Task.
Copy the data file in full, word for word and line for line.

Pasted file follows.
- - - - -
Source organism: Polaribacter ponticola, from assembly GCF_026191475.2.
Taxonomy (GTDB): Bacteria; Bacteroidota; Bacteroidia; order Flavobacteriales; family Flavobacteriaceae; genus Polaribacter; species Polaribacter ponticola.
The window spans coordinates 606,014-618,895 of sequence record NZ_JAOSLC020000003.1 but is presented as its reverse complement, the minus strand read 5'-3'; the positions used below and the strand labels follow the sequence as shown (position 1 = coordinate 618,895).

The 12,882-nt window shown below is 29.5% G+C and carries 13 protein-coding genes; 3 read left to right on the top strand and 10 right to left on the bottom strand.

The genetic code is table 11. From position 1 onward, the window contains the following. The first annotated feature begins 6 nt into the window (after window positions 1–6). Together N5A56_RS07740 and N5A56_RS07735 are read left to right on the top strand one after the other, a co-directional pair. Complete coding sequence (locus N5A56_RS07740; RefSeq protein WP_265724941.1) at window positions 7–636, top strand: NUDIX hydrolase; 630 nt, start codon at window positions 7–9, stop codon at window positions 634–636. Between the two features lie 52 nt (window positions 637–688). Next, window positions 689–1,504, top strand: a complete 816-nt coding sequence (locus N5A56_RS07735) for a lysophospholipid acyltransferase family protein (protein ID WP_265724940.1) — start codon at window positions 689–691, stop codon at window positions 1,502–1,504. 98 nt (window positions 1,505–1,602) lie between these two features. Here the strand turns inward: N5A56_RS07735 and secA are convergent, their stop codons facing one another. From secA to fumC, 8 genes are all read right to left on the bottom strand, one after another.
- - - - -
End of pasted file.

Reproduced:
Source organism: Polaribacter ponticola, from assembly GCF_026191475.2.
Taxonomy (GTDB): Bacteria; Bacteroidota; Bacteroidia; order Flavobacteriales; family Flavobacteriaceae; genus Polaribacter; species Polaribacter ponticola.
The window spans coordinates 606,014-618,895 of sequence record NZ_JAOSLC020000003.1 but is presented as its reverse complement, the minus strand read 5'-3'; the positions used below and the strand labels follow the sequence as shown (position 1 = coordinate 618,895).

The 12,882-nt window shown below is 29.5% G+C and carries 13 protein-coding genes; 3 read left to right on the top strand and 10 right to left on the bottom strand.

The genetic code is table 11. From position 1 onward, the window contains the following. The first annotated feature begins 6 nt into the window (after window positions 1–6). Together N5A56_RS07740 and N5A56_RS07735 are read left to right on the top strand one after the other, a co-directional pair. Complete coding sequence (locus N5A56_RS07740; RefSeq protein WP_265724941.1) at window positions 7–636, top strand: NUDIX hydrolase; 630 nt, start codon at window positions 7–9, stop codon at window positions 634–636. Between the two features lie 52 nt (window positions 637–688). Next, window positions 689–1,504, top strand: a complete 816-nt coding sequence (locus N5A56_RS07735) for a lysophospholipid acyltransferase family protein (protein ID WP_265724940.1) — start codon at window positions 689–691, stop codon at window positions 1,502–1,504. 98 nt (window positions 1,505–1,602) lie between these two features. Here the strand turns inward: N5A56_RS07735 and secA are convergent, their stop codons facing one another. From secA to fumC, 8 genes are all read right to left on the bottom strand, one after another.